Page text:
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Dave DeSimone

Tips, suggestions for selecting the ideal Thanksgiving wine

Dave DeSimone
| Tuesday, Nov. 14, 2017, 9:48 a.m.
Match diverse, easy drinking wines with Thanksgiving dinner’s many flavors and diverse guests.
Dave DeSimone
Match diverse, easy drinking wines with Thanksgiving dinner’s many flavors and diverse guests.

Thanksgiving dinners feature plenty of diverse flavors on the table. And with family and guests on hand, diverse tastes in wine will be around the table.

But don't fret about the wine. Just keep it simple by following a few easy tips.

Buy a slightly sweet white, a dry white and a fruity red. It's fun for guests to taste each wine to see which they like best with the food. There will be something on hand to satisfy everybody — except, perhaps, cranky Uncle Pete. Keep the wine away from him anyway.

Buy wines with relatively low alcohol. Everybody can have a second glass without worrying about driving home.

Don't bust the budget. Wine is never the center of attention at Thanksgiving dinner anyway, so stick with well made, reliable, easy drinking bottles as listed below.

Finally, while you're at it, reward yourself for hosting Thanksgiving dinner and pick up a bottle or two to enjoy in the days following the big feast.

White wines

2016 Charles Smith, “Kung Fu Girl” Riesling, Washington State (PLCB Code: 7465; $13.99): Back in 2005, winemaker Charles Smith hit a chord with this whimsically named, easy-drinking, slightly off-dry Riesling. Today through global powerhouse, Constellation Brands, the wine sells well worldwide, and with good reason.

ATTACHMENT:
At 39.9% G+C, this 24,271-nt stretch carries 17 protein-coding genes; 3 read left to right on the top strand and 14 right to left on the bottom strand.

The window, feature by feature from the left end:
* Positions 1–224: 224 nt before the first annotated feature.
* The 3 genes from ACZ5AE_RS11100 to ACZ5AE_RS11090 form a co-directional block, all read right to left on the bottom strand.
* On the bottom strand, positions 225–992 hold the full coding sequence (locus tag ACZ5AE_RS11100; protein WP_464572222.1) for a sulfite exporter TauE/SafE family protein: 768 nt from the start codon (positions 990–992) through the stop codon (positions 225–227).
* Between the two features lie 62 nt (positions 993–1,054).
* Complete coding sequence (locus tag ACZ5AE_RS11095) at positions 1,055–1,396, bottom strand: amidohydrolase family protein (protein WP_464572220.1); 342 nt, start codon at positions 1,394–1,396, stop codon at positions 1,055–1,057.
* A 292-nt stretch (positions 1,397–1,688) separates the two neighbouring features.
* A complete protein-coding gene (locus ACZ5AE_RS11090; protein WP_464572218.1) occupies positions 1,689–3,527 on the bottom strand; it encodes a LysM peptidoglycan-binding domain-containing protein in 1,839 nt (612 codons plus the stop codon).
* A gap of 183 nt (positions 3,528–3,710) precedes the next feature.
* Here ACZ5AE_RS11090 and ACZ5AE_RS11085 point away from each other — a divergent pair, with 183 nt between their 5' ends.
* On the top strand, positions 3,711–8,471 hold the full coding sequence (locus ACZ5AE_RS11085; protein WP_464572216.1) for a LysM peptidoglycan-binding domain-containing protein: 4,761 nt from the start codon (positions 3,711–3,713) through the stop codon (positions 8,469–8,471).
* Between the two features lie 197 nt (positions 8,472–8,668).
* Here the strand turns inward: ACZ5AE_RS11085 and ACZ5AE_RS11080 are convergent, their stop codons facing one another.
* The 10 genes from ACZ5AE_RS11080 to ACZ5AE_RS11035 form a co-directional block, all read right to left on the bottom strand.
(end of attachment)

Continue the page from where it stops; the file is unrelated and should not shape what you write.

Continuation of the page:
Light citrus and white floral aromas open to ripe peach and lime flavors with a light kiss of fruity sweetness. Zesty acidity adds balance through the refreshing finish. Highly recommended.

2015 Famille Hugel, Gentil “Hugel,” Alsace, France (5259; On sale: $11.99). This has been my “go-to” Thanksgiving white for years. The wine is fruity and ripe, yet pleasingly crisp and dry with refreshing mineral notes. The Hugel family blends hand-harvested Gewürztraminer and Muscat grapes for spicy aromas and then adds Pinot Gris for fruity depth. Dashes of Riesling, Sylvaner and Pinot Blanc add racy elegance and freshness. The delicious harmonious whole personifies Alsace's fun-loving exuberance towards wine, food and sharing life's good moments. Highly recommended.

Red wines

2015 Louis Jadot, Beaujolais-Villages, France (7208; on sale: $11.99). The wine embodies the best of modestly-priced Beaujolais reds. Irresistible raspberry and strawberry aromas mingle with a touch of intriguing earthiness. Then juicy, pure fruit with just enough concentration balances with bright acidity and soft tannins. It invites one delicious, easy drinking sip after another to keep spirits uplifted during the Thanksgiving feast. Highly recommended.

2014 Clos La Coutale, Cahors, France (Luxury 33701; $16.99). This terrific, fruity red could serve as a classy pick at Thanksgiving dinner. Or enjoy it with a quiet weeknight dinner sometime after the big feast. Located above the meandering Lot River in South West France, winemaker Philippe Bernède uses primarily fully ripened, dark Malbec grapes augmented with Merlot grapes. His sunny vineyards sit on southwest-facing terraces which shelter the grapes from harsh winds. Soils blending clay, gravel rocks and limestone give the Malbec grapes concentration, freshness and firm structure. The Merlot adds fleshy fruitiness and softness.

Tempting blackberry and plum aromas mingle with smoky, earthy notes. Fresh acidity and rich, silky tannins frame the wine's ripe, uplifting black-fruit flavors. Delicious and easy drinking! Recommended.

Dave DeSimone is a Tribune-Review contributing writer.

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